Matter of Welfare of DDGAnnotate this Case
532 N.W.2d 279 (1995)
In the Matter of the WELFARE OF D.D.G.
Court of Appeals of Minnesota.
June 6, 1995.
*280 John M. Stuart, State Public Defender, Charlann Winking, Asst. State Public Defender, Minneapolis, for appellant D.D.G.
Hubert H. Humphrey, III, Atty. Gen., St. Paul, and Earl E. Maus, Cass County Atty., Jon P. Eclov, Asst. Cass County Atty., Walker, for respondent County.
Considered and decided by KALITOWSKI, P.J., TOUSSAINT, C.J., and FOLEY,[*] J.OPINION
DANIEL F. FOLEY, Judge.
Appellant challenges the district court's order requiring appellant to pay restitution, arguing that (1) restitution is not allowable where there was no damage to person(s) or property, and (2) payments from the reward fund voluntarily established to assist in the investigation of a crime are not compensable as restitution because they are not a direct result of the crime. We affirm.FACTS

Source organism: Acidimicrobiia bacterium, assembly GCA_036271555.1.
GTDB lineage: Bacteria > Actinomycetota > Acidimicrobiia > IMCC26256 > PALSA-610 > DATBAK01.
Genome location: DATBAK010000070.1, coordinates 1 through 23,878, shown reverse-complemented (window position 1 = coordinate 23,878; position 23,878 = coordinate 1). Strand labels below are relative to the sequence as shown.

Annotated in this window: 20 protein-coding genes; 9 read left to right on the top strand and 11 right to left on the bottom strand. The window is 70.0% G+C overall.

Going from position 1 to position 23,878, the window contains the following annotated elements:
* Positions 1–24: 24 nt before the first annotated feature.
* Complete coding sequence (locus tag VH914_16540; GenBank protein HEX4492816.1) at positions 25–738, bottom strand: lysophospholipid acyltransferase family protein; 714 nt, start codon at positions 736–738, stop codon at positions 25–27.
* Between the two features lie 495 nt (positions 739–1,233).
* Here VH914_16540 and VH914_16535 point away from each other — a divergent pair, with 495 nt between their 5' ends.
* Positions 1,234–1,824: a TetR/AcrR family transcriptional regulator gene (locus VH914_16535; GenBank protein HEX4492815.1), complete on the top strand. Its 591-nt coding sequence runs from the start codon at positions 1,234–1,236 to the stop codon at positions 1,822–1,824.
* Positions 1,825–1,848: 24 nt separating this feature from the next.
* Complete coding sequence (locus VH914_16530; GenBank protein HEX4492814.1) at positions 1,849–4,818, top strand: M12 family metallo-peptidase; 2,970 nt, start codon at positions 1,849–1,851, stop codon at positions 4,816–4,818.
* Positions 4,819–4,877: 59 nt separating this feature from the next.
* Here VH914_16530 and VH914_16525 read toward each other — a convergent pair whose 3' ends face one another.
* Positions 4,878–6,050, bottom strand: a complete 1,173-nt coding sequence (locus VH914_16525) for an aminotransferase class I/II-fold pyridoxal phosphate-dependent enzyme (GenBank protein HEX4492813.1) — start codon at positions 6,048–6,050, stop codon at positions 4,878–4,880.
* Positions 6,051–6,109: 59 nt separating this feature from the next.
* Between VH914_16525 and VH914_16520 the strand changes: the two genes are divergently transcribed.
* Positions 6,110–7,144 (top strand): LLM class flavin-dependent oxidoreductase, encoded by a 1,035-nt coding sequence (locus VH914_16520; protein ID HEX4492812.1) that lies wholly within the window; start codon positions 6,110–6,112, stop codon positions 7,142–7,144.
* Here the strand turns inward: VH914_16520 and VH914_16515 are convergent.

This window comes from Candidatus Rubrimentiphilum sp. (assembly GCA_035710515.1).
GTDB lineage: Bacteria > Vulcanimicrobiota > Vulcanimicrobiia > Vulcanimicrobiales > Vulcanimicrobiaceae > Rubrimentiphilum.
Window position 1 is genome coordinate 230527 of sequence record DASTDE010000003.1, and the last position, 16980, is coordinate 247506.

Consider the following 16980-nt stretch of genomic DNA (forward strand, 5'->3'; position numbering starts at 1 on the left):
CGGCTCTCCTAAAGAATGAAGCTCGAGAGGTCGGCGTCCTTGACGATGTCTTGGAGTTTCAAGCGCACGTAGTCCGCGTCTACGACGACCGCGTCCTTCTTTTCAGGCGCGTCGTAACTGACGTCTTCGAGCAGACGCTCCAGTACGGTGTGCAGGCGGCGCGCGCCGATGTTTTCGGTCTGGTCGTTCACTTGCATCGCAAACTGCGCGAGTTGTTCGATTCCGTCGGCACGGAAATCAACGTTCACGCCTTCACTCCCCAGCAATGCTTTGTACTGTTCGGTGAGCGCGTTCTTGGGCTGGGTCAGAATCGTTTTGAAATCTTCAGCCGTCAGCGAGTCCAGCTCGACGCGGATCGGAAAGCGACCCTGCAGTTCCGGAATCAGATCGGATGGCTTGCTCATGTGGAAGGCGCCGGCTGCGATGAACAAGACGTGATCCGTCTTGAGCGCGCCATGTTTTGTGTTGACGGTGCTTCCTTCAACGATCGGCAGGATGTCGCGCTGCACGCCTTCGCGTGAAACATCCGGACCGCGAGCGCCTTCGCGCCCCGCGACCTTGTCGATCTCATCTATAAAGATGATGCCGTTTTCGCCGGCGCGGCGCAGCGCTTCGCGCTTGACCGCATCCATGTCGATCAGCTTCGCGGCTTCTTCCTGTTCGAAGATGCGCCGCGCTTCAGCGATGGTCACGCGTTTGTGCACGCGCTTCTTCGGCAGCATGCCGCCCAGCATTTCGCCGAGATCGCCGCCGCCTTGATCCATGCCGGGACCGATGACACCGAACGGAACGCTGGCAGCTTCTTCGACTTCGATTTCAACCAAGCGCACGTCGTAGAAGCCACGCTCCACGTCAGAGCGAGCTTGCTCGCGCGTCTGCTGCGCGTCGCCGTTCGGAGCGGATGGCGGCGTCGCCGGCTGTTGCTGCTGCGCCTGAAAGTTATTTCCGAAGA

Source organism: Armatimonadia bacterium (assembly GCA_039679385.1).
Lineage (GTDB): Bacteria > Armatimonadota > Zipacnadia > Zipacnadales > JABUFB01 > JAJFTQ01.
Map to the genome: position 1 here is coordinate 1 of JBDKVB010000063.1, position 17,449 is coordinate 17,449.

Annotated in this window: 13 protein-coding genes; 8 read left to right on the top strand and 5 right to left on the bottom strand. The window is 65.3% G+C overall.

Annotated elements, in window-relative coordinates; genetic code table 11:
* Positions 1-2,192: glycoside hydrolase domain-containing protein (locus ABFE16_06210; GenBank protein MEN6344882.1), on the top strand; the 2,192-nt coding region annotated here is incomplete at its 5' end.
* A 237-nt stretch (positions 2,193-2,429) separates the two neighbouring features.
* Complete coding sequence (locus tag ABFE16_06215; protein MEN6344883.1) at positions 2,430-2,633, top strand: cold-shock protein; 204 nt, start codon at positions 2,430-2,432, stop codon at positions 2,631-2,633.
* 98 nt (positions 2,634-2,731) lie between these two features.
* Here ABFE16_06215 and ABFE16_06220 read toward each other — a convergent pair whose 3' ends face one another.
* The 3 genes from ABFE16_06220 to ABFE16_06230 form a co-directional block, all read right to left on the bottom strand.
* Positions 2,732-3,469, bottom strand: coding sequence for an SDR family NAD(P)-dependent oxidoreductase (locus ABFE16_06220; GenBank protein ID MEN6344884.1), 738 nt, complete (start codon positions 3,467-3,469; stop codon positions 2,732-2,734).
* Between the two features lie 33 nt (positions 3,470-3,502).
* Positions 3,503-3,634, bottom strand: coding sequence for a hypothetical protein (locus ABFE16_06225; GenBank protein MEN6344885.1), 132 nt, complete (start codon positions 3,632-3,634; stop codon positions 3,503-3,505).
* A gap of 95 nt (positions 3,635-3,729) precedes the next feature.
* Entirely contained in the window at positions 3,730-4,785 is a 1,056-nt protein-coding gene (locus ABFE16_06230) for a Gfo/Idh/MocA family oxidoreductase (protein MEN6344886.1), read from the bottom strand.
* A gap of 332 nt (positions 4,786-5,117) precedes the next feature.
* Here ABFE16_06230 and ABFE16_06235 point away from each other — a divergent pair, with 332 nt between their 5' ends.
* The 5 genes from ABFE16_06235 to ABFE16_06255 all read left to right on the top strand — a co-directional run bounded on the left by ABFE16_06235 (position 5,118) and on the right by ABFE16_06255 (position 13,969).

Appellant D.D.G. (d.o.b. 12-3-78) was adjudicated delinquent after he admitted to one count of interference with use of public property, in violation of Minn.Stat. § 624.72, subd. 5 (1992). Appellant's adjudication stems from a bomb threat received at the Walker-Hackensack-Akeley School through an anonymous phone call. After evacuating the building, police officers searched the building but found no bomb. Following an investigation, appellant was charged with making terroristic threats, in violation of Minn.Stat. § 609.713, subd. 1 (Supp.1993). Appellant later admitted to the amended offense of interference with use of public property.